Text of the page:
Many of the places we play in – music venues, practice rooms, or home studios – suffer from “dirty” AC power, where the mains power coming from the wall outlets contains a lot of unwanted interference which can work its way into our audio signals as noise, affecting the quality of our sound. This interference is usually caused by other devices connected to the power. Common culprits are: fluorescent lighting, dimmer switches; fridges, freezers and other appliances; electric fences; pool pumps; and even nearby radio stations.
Surges and Spikes
Occasionally the voltage of the power supply will be uneven, rising above the rated voltage (220V – 230V here in South Africa). Short increases are called “spikes” and longer increases are called “surges”. This can affect the operation of, or in extreme cases even damage or destroy your valuable equipment.
Tackling Dirty Power
Firstly, when possible, make sure all your equipment is plugged into the same outlet and try make sure that nothing else is sharing the same outlet. If you seem to be getting a lot of noise on your sound system, try a different outlet to see if it makes a difference. Ideally stage or studio power should be on a dedicated circuit breaker at the power distribution box (but rarely is), so the best thing is be prepared and use a power conditioner.
Tools of the Trade
A plug-in mains socket tester is a simple and inexpensive tool that is an essential part of any gigging toolkit. You simply plug into any power outlet and it immediately shows you if there are any major problems with the power such as missing earth lines or reversed polarity power. While reverse polarity is not necessarily a big issue (particularly if all your equipment is plugged into the same outlet), a power outlet with a bad earth connection can be lethal, so is serious enough to cancel a gig over if there is no alternative. Make sure to test the outlets in any new venue you play and if you find any problems report them to the venue owner.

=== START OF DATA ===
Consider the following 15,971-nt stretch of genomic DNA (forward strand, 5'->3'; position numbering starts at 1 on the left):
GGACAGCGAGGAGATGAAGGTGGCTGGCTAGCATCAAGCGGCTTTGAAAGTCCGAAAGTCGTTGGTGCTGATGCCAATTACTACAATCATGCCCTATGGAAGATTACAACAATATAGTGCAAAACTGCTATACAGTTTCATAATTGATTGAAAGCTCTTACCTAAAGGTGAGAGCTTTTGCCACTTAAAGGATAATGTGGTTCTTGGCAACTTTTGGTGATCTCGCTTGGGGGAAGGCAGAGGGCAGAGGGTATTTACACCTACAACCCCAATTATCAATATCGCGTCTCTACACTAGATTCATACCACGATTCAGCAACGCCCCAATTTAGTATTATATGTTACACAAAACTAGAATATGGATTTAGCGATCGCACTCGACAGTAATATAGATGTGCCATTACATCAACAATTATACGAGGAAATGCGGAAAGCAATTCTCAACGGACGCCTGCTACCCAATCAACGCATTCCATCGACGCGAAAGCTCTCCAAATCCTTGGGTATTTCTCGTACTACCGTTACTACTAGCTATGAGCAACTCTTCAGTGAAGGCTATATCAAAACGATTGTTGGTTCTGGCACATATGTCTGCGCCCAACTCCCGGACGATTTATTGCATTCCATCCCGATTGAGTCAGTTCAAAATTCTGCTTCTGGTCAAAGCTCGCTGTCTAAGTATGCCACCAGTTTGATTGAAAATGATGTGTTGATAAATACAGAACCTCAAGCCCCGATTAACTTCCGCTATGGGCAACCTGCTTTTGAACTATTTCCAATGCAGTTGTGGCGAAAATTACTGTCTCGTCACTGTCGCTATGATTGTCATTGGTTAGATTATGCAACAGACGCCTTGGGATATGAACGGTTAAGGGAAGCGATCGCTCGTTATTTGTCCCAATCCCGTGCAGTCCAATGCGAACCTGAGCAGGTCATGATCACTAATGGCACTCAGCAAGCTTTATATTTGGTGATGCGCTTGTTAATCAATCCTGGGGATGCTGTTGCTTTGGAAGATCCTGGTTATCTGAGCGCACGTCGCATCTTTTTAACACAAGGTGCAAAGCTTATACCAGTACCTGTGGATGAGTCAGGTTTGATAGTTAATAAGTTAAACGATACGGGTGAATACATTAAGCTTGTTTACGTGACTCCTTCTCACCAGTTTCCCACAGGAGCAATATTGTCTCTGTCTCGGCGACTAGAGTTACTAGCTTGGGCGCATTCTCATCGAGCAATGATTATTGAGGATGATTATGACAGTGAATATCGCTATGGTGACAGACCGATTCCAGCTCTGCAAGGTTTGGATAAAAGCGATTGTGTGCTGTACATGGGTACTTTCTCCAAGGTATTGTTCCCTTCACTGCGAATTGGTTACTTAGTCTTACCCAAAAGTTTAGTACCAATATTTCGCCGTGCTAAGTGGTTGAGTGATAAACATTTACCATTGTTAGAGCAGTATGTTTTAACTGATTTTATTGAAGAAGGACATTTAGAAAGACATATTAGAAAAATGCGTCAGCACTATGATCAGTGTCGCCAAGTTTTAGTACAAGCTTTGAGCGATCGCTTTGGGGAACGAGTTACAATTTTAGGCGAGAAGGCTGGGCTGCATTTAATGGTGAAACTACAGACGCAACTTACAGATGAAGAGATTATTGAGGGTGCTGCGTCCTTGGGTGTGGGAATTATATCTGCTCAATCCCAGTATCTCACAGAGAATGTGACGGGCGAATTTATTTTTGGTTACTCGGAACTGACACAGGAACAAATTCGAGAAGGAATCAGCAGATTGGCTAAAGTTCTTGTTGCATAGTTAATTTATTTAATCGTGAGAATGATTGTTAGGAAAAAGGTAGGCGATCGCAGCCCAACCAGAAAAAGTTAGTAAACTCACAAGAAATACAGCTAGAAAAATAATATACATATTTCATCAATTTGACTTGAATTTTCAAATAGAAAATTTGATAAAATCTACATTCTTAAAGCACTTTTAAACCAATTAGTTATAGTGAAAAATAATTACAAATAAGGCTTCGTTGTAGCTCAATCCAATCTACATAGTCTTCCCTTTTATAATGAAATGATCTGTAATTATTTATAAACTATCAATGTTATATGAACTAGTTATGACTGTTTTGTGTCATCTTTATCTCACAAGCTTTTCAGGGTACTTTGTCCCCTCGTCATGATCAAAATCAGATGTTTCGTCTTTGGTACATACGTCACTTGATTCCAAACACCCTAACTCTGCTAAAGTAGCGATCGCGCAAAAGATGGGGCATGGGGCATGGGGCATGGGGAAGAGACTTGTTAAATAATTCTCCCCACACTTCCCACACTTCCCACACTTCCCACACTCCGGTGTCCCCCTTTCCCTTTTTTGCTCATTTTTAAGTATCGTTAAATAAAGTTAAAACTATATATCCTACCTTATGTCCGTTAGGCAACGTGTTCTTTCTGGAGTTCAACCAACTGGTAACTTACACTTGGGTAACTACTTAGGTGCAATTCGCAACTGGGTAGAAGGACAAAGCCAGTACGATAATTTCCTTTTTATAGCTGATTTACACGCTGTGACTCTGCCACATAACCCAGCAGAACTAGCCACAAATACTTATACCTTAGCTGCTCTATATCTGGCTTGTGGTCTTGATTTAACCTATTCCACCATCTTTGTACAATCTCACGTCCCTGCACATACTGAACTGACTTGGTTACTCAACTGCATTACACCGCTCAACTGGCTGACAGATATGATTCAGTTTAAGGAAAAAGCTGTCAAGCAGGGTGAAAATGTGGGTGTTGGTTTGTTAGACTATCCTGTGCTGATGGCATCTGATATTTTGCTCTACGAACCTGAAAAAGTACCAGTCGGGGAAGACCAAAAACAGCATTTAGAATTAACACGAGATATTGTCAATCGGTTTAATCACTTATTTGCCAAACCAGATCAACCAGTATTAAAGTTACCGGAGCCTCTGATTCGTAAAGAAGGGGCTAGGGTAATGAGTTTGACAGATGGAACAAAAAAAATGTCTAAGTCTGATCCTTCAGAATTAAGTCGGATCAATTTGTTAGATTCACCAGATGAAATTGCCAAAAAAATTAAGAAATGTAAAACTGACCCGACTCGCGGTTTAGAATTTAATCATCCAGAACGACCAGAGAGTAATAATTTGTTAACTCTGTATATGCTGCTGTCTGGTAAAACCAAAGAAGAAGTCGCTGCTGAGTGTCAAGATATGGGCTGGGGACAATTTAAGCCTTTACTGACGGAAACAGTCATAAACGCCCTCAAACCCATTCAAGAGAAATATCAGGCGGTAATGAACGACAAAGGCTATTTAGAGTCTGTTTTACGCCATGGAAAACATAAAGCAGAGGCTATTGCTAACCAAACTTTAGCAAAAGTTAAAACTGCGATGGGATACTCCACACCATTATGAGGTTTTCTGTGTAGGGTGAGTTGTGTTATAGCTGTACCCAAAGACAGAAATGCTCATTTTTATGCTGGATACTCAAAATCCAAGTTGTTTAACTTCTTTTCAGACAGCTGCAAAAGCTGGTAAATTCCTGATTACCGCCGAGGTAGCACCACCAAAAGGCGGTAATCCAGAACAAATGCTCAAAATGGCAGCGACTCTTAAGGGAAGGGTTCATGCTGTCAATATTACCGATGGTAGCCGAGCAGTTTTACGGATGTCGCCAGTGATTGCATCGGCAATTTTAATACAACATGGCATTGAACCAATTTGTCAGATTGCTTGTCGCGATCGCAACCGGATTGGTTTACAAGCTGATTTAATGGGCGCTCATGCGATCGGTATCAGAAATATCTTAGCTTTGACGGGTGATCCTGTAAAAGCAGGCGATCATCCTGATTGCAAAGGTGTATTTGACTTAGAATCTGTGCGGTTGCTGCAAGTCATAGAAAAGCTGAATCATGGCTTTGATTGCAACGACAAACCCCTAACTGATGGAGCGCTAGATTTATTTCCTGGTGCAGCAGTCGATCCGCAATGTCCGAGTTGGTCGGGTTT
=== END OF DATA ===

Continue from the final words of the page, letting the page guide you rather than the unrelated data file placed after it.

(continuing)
A simple surge protector protects against damage due to surges or spikes by absorbing or draining off the excess power safely. In extreme cases (such as lightning strike, they will usually try to self-sacrifice, blowing before your equipment can. These are relatively simple and cheap and can be in the form of single outlet or a multi-plug adaptor.
A power conditioner is a device that “cleans” AC power, filtering out noise and smoothing the wave. A typical power conditioner has up to 10 power outlets and commonly provides surge protection as well as noise filtering. The noise filtering will usually be rated in decibels (dB), with higher numbers being better (you want at least 40dB reduction, ideally 60dB or better). The better quality power conditioners for audio will have isolated power outlets, which eliminate ground loops and help with interference and “cross-talk” between components in a system. The less expensive models will be in the form of a multi-plug adaptor, while the better units are mostly 1U or 2U rack devices, usually include rack lighting and sometimes even a voltage meter.
Often confused with power conditioners, line conditioners not only condition the power but also regulate voltage, boosting it when it drops or acting as a surge protector when it peaks, maintaining a steady flow of electricity at the set voltage. Mostly used more in the bigger studios, as they are usually much more expensive, larger rack mount or free-standing units.